Just when you think you may have heard it all, suddenly life throws something completely unique at you and forces you to completely reconsider everything you thought you knew about a subject. The subject in question today is Bingo, and the perspective this time is totally unique to say the least. How many ways do you think bingo can be played? Sure, there are a few, but have you ever played bingo by quite literally getting a chicken to walk around a sheet of numbered squares, and unleash its bowels on the mat to mark the winning number?
Well, we hadn’t either surprisingly, but guess what, chicken poop bingo is real. It’s happening – or that is, it was happening until very recently. Unfortunately, due to the catastrophic outbreak of avian flu earlier this year in Knoxville TN, officials were forced to put a ban on all manner of poultry displays at the Iowa state fair and any other fairs that take place at counties state wide.
As ‘chicken poop bingo’ (as it is aptly called!) has become such an enormous and ever growing attraction over the past few years, the games future was in despair as a result of not being able to use live chickens in public to host the game with – yet, even with the ban in place, organisers were keen to avoid disrupting the games momentum just as it had started to reach its peak.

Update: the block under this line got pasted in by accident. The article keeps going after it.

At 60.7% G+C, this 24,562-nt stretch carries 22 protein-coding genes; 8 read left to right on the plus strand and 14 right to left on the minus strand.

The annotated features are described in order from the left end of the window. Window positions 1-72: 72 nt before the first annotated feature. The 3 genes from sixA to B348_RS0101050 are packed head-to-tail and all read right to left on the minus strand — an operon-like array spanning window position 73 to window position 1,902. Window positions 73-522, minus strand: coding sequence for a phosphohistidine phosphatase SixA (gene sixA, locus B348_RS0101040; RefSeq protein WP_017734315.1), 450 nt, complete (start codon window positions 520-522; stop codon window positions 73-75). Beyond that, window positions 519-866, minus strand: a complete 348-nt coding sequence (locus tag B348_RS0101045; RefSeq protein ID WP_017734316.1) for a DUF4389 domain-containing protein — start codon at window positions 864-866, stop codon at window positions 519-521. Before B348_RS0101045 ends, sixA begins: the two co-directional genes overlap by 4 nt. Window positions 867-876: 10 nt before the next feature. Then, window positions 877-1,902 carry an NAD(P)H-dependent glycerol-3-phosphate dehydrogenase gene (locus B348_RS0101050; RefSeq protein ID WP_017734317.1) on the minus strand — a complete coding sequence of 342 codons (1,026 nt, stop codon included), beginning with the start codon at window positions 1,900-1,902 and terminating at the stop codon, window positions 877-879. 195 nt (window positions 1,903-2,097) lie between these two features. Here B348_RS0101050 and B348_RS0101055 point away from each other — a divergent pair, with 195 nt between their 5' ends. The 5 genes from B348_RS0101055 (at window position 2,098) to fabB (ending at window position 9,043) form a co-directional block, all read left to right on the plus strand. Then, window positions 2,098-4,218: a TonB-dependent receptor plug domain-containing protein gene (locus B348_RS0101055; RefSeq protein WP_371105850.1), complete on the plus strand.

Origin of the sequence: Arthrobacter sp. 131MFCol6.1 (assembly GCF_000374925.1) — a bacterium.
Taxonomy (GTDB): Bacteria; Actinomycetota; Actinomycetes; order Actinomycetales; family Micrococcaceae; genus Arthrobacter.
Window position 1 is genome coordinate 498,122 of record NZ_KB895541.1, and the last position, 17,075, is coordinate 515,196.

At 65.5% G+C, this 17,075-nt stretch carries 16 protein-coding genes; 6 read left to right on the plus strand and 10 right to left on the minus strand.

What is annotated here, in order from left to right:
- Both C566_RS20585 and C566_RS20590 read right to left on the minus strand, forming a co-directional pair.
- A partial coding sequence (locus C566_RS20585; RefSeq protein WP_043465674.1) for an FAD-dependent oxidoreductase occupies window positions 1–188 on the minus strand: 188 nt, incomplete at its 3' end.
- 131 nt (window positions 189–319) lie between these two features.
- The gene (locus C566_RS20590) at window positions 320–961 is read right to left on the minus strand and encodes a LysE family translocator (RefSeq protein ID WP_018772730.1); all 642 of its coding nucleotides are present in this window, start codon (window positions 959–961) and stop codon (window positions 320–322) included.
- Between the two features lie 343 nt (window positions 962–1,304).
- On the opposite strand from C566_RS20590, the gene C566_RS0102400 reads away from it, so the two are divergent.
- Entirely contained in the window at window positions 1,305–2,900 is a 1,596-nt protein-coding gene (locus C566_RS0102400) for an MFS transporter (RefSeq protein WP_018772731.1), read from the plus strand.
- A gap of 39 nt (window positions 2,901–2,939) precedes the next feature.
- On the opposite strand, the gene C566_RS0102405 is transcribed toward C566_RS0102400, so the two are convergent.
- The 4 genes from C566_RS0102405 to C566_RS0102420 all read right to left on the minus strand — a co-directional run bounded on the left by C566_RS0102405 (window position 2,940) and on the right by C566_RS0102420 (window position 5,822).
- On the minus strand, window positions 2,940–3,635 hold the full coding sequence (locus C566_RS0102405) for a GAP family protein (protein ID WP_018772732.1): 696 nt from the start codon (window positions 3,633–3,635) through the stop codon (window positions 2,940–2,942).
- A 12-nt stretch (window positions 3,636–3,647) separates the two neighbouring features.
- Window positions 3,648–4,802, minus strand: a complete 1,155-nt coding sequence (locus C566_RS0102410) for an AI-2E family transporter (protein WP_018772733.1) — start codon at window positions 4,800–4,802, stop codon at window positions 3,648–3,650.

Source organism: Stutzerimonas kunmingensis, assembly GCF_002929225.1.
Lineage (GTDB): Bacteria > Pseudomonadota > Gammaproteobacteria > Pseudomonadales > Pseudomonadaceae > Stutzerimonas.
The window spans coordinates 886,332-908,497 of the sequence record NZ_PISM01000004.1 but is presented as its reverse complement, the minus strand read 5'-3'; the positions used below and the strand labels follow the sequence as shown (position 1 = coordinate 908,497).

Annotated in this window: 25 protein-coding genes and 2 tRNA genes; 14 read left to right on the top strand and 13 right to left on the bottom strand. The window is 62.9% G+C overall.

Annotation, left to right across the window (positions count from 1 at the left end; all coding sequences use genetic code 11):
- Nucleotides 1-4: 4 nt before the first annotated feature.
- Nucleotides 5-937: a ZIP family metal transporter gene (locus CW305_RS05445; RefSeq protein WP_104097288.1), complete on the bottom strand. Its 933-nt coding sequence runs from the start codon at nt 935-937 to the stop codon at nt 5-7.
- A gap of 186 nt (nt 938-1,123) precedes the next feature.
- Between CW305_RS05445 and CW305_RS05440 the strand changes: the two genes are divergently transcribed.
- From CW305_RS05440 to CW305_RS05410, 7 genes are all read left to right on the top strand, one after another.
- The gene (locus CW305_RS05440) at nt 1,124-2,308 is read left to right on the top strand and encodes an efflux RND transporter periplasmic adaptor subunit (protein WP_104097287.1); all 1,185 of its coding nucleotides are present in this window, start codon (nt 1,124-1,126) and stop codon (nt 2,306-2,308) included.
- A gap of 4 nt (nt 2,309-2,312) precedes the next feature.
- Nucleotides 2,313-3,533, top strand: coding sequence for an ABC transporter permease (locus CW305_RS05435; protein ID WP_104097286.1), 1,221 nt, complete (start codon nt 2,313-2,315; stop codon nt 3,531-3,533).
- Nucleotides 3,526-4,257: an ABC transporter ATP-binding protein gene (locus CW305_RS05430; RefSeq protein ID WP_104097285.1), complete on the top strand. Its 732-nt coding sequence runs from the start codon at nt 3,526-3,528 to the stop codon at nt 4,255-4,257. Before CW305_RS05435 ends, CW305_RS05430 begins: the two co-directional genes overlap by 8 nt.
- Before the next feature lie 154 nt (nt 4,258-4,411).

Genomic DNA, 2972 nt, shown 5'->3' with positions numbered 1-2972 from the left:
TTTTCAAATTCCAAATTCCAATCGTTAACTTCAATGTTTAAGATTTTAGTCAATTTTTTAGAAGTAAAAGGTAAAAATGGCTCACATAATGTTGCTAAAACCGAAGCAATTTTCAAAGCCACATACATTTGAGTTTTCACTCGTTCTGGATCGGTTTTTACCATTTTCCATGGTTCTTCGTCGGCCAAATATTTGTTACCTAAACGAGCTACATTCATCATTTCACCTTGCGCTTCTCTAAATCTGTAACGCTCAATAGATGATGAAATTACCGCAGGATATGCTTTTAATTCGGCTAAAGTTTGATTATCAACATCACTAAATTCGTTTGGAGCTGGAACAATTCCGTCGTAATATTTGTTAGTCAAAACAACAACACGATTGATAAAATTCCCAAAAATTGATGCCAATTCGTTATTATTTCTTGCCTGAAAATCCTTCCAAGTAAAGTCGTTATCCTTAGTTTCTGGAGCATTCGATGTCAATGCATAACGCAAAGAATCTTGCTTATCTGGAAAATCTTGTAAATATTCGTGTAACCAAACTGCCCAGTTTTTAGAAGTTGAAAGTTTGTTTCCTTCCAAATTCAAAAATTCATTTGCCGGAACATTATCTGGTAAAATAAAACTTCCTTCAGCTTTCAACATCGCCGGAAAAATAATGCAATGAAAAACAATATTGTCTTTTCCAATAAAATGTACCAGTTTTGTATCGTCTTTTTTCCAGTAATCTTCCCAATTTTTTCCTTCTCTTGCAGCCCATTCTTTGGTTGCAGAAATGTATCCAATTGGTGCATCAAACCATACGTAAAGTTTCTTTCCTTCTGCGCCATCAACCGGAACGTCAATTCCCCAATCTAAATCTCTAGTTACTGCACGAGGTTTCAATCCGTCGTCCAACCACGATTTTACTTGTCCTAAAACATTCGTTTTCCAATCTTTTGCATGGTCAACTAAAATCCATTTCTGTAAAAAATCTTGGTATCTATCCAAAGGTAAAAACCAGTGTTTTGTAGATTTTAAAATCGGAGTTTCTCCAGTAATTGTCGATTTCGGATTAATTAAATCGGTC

A solution was desperately needed, and as such, it was decided that the only sensible, logical and effective way to reverse the situation, was by enlisting the help of a robot chicken to do the dirty work instead. “One of the people at the extension office came up with the idea of solving the problem using a robot” said Cael Roberts. “So we had a meeting. Three people came. I was one of them.”
The end result was a robotic chicken created primarily out of Lego parts, made by students of the First Lego League of Iowa. They apparently program all kinds of robots to behave in ALL manner of ways, so, we are told, and programming a robot to act like a chicken was a walk in the park. The invention made its debut at the county fair and the game sold out on the day, with Chrys Bregar saying the robot chicken “seemed obvious once someone had suggested it, but the students who built and programmed it ran with the idea. They used spare parts to make the robot look more like a chicken and used a small Lego figure as the marker.”
“I knew they’d be able to do it.” She said. “But they really surpassed what me and every body spectating could have expected.”
It just goes to show, with a little creative intervention, even the simplest of games can be re invented in a totally fresh, fun and engaging manner that serves to re invigorate them completely and renew their followi